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The Long-Term Health Effects of COVID-19

Published on Jul. 13, 2021

How Your Health May Be Impacted If You Had COVID-19 – And What To Do Next.

Still feeling some fatigue, long after your bout with COVID-19? Or perhaps it’s trouble sleeping, headaches, shortness of breath, or other symptoms that could be signaling a much more serious medical condition.

If you had COVID-19 and you’re struggling to return to your pre-COVID state of health, you could have what’s commonly referred to as post-COVID syndrome, also known as long COVID.

For long-haulers living with these post-COVID symptoms, the lingering effects are real. What’s worse is the more serious medical complications resulting from COVID-19. Even if you only experienced mild symptoms with your illness, new research suggests that these long-term symptoms can still persist. 

Here’s what to look for if you’ve been sick with (or tested positive for) COVID-19.

General Lingering Symptoms

While most COVID-19 sufferers report a solid recovery within just weeks of the disease, others may continue to experience some not-so-pleasant symptoms. According to the CDC, the most common residual symptoms include:

  • Fatigue
  • Lingering cough
  • Shortness of breath
  • Joint pain
  • Chest pain
  • Headache
  • Dizziness
  • Brain fog
  • Fever

Moreover, these symptoms may worsen following physical and even mental activities.

Breathing and/or Lung Complications

Breathing struggles are one of the most common ongoing COVID-19 symptoms. These complications can be as severe as permanent damage, typically caused by COVID-induced pneumonia and acute respiratory distress syndrome (ARDS). Shortness of breath is also quite common for those who experienced more mild COVID-19 infections.

Regardless of the severity of these breathing symptoms, research shows that COVID-19 sufferers are more likely to develop breathing difficulties and even require medications for their symptoms. The good news is recovery is possible – though it could take several months. Treatment such as respiratory therapy may be recommended by your family doctor to help promote healing.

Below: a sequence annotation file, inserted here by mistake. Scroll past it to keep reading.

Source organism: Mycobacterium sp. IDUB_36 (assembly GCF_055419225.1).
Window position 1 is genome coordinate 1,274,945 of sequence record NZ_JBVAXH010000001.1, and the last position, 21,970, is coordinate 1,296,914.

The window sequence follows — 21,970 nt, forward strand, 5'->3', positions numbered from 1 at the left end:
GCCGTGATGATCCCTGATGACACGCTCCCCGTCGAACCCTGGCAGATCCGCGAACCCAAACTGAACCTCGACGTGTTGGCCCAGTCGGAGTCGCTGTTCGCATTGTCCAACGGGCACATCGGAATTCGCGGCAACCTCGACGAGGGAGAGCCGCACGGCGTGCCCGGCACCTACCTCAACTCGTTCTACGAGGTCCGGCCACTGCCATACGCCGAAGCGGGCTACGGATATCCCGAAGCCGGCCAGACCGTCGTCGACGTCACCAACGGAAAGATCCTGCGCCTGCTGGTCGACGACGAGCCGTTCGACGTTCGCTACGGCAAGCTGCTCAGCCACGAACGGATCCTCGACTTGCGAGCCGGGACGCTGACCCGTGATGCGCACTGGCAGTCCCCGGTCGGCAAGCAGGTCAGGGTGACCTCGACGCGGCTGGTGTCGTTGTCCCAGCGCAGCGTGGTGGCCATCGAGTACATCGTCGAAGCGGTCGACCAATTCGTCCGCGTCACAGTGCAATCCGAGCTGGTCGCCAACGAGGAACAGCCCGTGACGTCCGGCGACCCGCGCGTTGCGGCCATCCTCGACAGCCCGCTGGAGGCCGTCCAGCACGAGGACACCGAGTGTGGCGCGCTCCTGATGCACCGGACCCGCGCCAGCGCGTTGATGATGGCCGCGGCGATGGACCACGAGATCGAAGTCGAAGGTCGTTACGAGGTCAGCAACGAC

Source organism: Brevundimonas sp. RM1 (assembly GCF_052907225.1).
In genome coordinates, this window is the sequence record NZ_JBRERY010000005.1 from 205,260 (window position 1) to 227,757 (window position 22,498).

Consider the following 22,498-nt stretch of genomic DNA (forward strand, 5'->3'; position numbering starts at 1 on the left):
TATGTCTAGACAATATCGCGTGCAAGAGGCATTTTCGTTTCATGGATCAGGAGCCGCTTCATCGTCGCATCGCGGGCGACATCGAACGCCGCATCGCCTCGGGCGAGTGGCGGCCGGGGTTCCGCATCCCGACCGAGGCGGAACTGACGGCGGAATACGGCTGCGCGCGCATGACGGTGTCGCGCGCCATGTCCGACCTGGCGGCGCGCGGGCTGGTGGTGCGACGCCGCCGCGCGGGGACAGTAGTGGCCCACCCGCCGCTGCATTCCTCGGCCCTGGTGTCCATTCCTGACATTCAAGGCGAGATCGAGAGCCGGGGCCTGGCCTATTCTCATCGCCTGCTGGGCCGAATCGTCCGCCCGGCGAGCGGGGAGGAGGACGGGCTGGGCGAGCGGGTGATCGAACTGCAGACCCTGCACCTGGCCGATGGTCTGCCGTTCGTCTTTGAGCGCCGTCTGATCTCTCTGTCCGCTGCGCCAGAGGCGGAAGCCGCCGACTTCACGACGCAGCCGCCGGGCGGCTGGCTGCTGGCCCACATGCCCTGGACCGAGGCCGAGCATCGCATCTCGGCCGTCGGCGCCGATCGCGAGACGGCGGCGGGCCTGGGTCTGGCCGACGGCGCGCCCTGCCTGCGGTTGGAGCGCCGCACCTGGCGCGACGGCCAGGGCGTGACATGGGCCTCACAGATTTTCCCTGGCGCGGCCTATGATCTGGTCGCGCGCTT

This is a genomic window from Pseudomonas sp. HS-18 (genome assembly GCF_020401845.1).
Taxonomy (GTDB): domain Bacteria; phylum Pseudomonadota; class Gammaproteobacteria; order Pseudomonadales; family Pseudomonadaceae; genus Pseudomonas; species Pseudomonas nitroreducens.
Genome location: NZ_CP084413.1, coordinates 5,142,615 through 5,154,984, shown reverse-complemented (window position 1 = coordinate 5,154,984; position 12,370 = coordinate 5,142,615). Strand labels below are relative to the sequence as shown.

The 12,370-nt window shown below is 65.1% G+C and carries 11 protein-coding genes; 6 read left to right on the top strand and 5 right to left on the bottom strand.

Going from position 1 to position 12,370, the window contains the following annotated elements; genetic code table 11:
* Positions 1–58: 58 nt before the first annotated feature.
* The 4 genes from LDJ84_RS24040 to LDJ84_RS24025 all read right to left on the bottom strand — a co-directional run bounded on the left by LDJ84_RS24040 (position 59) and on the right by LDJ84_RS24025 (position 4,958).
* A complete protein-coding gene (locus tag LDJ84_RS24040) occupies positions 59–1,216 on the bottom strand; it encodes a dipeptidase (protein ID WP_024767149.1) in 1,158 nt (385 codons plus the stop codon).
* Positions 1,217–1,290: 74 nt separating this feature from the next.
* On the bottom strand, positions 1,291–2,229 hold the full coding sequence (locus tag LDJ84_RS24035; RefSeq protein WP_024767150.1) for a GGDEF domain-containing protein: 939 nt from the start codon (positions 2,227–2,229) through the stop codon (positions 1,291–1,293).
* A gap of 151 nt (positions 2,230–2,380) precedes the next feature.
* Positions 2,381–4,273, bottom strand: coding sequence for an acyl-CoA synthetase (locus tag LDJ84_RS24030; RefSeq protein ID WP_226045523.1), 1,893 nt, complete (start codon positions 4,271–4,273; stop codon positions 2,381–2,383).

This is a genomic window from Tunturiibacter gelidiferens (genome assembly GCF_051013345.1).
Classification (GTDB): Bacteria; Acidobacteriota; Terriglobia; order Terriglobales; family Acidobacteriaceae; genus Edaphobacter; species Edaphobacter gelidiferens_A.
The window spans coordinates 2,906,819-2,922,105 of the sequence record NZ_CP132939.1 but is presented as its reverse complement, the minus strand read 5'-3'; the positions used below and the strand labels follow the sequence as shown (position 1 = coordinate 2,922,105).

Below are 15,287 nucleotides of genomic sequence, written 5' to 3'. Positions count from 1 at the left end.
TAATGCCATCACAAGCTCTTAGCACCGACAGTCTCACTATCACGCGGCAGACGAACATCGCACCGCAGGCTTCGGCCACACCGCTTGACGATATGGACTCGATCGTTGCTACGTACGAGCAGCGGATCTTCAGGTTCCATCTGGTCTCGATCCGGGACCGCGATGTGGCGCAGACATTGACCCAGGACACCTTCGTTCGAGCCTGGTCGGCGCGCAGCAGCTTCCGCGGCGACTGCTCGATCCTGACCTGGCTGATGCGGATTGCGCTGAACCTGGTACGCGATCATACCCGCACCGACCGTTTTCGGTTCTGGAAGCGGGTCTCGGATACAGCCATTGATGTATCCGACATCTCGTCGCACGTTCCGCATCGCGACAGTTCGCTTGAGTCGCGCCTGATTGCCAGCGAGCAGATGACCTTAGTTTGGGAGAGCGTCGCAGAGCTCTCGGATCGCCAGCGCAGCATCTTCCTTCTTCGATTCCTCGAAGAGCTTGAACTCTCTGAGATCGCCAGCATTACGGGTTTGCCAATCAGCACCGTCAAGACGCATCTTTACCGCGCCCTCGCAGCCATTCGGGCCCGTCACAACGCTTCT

Heart Conditions

The lungs aren’t the only major organ impacted by COVID-19. While it’s still unclear whether preexisting heart complications led to long-term COVID-19 complications or the other way around, the number of people affected post-COVID heart symptoms raises concern. One study revealed that 60% of COVID-19 survivors showed signs of heart inflammation, leading to symptoms like rapid heartbeat, heart palpitations, and shortness of breath. In addition, a British study showed that more than half of patients hospitalized with COVID-19 were diagnosed with heart damage in the months following infection.

“We are seeing many patients with prolonged symptoms of chest pain, shortness of breath, fatigue, and tachycardia,” says cardiologist Todd Adams, DO, FACC, of Munson Healthcare’s Traverse Heart & Vascular.        

While some cases are infections that can be treated with simple NSAIDs (like acetaminophen or ibuprofen), the more long-term symptoms aren’t quite as simple – though supportive cardiac care can help.

“Long hauler symptoms usually end up with normal cardiac and respiratory testing after seeking care,” Dr. Adams explains.   

Moreover, COVID-19 patients who suffer from high blood pressure may be at higher risk for brain complications, such as bleeding and stroke, according to another evolving study. Further, growing evidence shows that COVID-19 patients are at increased risk for stroke.

Type 2 Diabetes Complications

Medical professionals suspected early on in the pandemic that people with type 2 diabetes were at increased risk for severe – even fatal – COVID-19 complications. New research now corroborates this belief, pointing to inflammation as the likely cause.

Individuals with chronic medical conditions like type 2 diabetes or hypertension are at an increased risk of complications from a COVID-19 infection, including stroke, bleeding in the brain, and other neurologic issues,” explains J. William Rawlin DO, Family Medicine Residency Director at Munson Medical Center. “This reinforces the importance of preventing a COVID-19 infection by getting vaccinated with any of the approved vaccines that are available to you. In addition, it is imperative that you continue to follow up with your primary care provider to help ensure these medical conditions are optimally managed.”